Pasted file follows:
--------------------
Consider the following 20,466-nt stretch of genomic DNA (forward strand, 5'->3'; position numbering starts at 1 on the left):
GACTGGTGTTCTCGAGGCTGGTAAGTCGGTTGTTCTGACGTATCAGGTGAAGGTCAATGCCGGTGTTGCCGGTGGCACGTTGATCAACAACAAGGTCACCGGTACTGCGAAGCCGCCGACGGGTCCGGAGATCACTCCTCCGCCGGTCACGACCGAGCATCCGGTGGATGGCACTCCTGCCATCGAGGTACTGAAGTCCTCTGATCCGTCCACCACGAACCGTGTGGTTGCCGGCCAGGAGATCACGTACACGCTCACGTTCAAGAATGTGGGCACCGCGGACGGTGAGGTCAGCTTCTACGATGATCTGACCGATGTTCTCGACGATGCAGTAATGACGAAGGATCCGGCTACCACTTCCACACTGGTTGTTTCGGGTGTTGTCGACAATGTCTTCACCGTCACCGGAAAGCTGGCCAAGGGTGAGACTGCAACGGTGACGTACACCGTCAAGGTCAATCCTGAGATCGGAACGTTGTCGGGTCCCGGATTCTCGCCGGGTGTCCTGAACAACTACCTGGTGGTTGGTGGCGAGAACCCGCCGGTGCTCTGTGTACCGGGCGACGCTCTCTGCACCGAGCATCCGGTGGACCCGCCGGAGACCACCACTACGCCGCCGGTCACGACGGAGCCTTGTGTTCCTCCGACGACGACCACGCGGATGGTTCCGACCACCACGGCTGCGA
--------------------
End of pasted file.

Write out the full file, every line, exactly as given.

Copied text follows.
Consider the following 20,466-nt stretch of genomic DNA (forward strand, 5'->3'; position numbering starts at 1 on the left):
GACTGGTGTTCTCGAGGCTGGTAAGTCGGTTGTTCTGACGTATCAGGTGAAGGTCAATGCCGGTGTTGCCGGTGGCACGTTGATCAACAACAAGGTCACCGGTACTGCGAAGCCGCCGACGGGTCCGGAGATCACTCCTCCGCCGGTCACGACCGAGCATCCGGTGGATGGCACTCCTGCCATCGAGGTACTGAAGTCCTCTGATCCGTCCACCACGAACCGTGTGGTTGCCGGCCAGGAGATCACGTACACGCTCACGTTCAAGAATGTGGGCACCGCGGACGGTGAGGTCAGCTTCTACGATGATCTGACCGATGTTCTCGACGATGCAGTAATGACGAAGGATCCGGCTACCACTTCCACACTGGTTGTTTCGGGTGTTGTCGACAATGTCTTCACCGTCACCGGAAAGCTGGCCAAGGGTGAGACTGCAACGGTGACGTACACCGTCAAGGTCAATCCTGAGATCGGAACGTTGTCGGGTCCCGGATTCTCGCCGGGTGTCCTGAACAACTACCTGGTGGTTGGTGGCGAGAACCCGCCGGTGCTCTGTGTACCGGGCGACGCTCTCTGCACCGAGCATCCGGTGGACCCGCCGGAGACCACCACTACGCCGCCGGTCACGACGGAGCCTTGTGTTCCTCCGACGACGACCACGCGGATGGTTCCGACCACCACGGCTGCGA